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In recent weeks Australian AI developer Harrison.ai joined an exclusive club. After securing AUD129m ($94m) in Series B funding, the outfit has become one of the handful of well-funded medical imaging AI vendors that have raised more than $100m.
The funding, which brings Harrison.ai’s total raised in the last two years to over $120m, was led by returning investor Horizons Ventures and also saw participation from Blackbird Ventures and Skip Capital. These investment firms were also joined by Sonic Healthcare and I-MED Radiology network two Australian providers which have deployed Harrison’s AI offering, lending the round an unusual level of consumer, as well as financial, weight.
Beyond merely investing in the firm, these provider partners will also help Harrison.ai target new areas of healthcare, with the vendor announcing plans to target pathology, among others.
The Signify View
As medical imaging AI success stories go, HeartFlow’s is hard to beat. As discussed in a previous Premium Insight when the heart health developer listed, it set a new financial benchmark. When it first launched on the New York Stock Exchange, the vendor had a pro forma enterprise value of $2.4bn, becoming medical imaging AI’s first unicorn.
Another of medical imaging AI’s financial flyers is Infervision. This Chinese vendor was itself the subject of a Premium Insight when it received $139m in Series D funding in July, bringing its total funding to more than $210m (despite an undisclosed Series C funding round).
Look back a few years however and these vendors’ series B funding rounds pale in comparison to Harrison.ai’s with Infervision securing $47m in 2018, while HeartFlow’s series B was only $20.4m in 2011. Of course, changing markets and changing VC strategies mean that these figures aren’t directly comparable to the nigh-on $100m that Harrison.ai has just secured for itself, but it does indicate the kind of rarefied company that the vendor is joining. It also begs the question of how such a sum has been achieved.
There are a number of factors that have gone into establishing its valuation, but at the core is Harrison.ai’s central product, its Annalise.ai diagnostic imaging AI. Key to this product is its comprehensive approach to diagnostic radiology. Most solutions automatically identify a number of findings on an X-ray, but still rely on a radiologist to identify those not covered. AI vendors are addressing these gaps using various methods including partnering with other developers to add additional capability or creating platforms and bundling individual algorithms into suites which address particular clinical requirements.
Annalise.ai instead aims to ‘solve’ a particular scan type (its focus so far has been chest x-ray) and automatically identify all possible findings on any given image. So far, its solution identifies over 125 findings. In doing so it aims to make the selection, deployment and use of AI easier for providers. Further value could also be added to the solution in future as additional workflow tools are included, such as structured reporting, for example.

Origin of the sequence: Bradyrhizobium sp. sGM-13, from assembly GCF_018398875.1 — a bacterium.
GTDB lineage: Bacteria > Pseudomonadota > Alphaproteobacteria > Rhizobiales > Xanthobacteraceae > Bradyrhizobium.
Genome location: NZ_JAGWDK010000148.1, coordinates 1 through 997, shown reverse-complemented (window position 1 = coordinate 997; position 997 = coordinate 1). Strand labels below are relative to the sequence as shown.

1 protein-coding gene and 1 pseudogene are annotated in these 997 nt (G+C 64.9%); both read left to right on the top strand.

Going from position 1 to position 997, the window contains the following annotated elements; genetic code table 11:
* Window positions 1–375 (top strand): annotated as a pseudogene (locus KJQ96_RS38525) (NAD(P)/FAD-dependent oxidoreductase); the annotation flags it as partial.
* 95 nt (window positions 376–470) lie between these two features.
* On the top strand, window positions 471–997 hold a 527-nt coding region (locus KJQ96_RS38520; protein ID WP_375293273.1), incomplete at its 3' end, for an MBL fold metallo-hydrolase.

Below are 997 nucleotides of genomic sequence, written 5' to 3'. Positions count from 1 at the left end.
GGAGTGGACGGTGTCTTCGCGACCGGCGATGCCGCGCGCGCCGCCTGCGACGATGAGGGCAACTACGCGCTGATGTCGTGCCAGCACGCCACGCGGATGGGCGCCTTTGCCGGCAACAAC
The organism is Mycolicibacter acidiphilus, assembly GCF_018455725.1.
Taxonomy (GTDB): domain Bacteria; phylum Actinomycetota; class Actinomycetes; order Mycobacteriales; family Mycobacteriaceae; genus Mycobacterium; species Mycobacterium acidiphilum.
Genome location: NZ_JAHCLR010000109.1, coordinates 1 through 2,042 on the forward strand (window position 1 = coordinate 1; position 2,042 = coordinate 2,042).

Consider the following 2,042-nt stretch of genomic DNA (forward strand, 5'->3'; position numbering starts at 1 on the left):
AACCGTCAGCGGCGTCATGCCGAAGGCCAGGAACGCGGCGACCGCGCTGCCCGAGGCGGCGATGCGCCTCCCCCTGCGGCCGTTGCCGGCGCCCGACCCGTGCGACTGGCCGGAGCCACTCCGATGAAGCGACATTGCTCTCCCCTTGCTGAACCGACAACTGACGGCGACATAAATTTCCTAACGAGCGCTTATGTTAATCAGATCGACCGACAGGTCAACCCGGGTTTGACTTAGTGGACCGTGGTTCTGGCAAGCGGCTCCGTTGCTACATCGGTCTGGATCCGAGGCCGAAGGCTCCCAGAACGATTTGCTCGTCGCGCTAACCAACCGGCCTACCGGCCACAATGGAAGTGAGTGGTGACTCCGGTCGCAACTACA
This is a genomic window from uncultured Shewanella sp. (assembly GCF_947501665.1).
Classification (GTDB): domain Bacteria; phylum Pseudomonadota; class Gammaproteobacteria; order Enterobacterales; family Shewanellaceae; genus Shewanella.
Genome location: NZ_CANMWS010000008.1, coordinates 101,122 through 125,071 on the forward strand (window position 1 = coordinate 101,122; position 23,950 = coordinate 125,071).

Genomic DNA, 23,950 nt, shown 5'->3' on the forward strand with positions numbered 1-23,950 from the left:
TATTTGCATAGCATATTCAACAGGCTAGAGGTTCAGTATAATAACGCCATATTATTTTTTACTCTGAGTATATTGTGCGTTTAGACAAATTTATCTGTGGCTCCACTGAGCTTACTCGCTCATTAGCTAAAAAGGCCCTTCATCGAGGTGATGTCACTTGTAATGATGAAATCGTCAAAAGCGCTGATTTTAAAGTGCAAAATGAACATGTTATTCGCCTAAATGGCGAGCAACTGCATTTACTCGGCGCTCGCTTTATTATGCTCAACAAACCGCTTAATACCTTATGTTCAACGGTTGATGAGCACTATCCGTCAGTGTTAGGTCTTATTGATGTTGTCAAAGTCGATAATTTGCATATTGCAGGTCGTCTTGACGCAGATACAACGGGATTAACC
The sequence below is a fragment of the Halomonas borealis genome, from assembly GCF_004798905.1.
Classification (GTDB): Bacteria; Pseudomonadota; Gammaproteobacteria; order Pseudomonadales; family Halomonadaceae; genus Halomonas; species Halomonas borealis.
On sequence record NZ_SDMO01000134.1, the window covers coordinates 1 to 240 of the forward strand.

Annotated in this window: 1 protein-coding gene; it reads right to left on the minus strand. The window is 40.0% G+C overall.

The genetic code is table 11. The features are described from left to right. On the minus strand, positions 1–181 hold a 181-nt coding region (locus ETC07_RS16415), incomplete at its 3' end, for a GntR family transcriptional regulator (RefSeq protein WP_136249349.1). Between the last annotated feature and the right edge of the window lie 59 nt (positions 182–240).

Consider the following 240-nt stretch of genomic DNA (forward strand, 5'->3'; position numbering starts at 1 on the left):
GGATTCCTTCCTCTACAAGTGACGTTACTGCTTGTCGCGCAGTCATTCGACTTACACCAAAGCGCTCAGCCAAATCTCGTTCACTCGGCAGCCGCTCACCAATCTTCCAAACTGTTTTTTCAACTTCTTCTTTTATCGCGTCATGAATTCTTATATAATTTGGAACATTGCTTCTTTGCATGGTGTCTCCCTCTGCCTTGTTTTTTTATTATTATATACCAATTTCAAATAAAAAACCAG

This approach looks to be effective, with the vendor’s own validation studies, which were published in The Lancet Digital Health in July, showing that radiologists assisted by the tool performed better in the vast majority of cases than those that weren’t assisted. What’s more the model’s AUC was also found to be statistically superior to unassisted radiologists for almost all findings.
Beyond published research, however, real world indications also show the value of the tools, with several providers choosing to use the tools in their own hospitals, including Sonic Healthcare, and I-MED, which have gone on to invest in Harrison’s Series B funding round. The fact that customers have quickly become investors is quite the endorsement.
The company’s ambitions, however, do not stop at chest x-ray, and they are looking to develop comprehensive solutions to other high turn-over scan types. In the long run, the company wants to address most of the high turnover scan types via its potential portfolio of comprehensive AI solutions. Early on, this was viewed as a potentially risky approach, such is the breadth of competition that has homed in on higher-volume scan types like chest X-ray. However, the comprehensive findings approach in a singular offering has allowed Harrison to stand-out from the crowd of aspirant vendors, most of which are offering a singular or a limited number of findings.
Ambitions in Pathology
The performance of Harrison’s radiology AI offering is only half the story, however, with the vendor’s stated ambition in pathology also having an impact on its prospects.
AI applications in pathology do, after all, hold significant potential, but the conditions for this potential to be realised are not yet in place. The most significant challenge is the general under adoption of digital pathology. However, this is starting to change with several factors such as regulation changes in the US, and the turbulence created by Covid-19 highlighting the lack of digitisation in pathology and giving impetus for change.
As these and other catalysts continue to grow in significance, the adoption of digital pathology will increase. As evidenced at RSNA, this is also a trend among imaging IT vendors which will increasingly incorporate pathology into enterprise imaging platforms. Against this backdrop, pathology AI will be able to find a footing.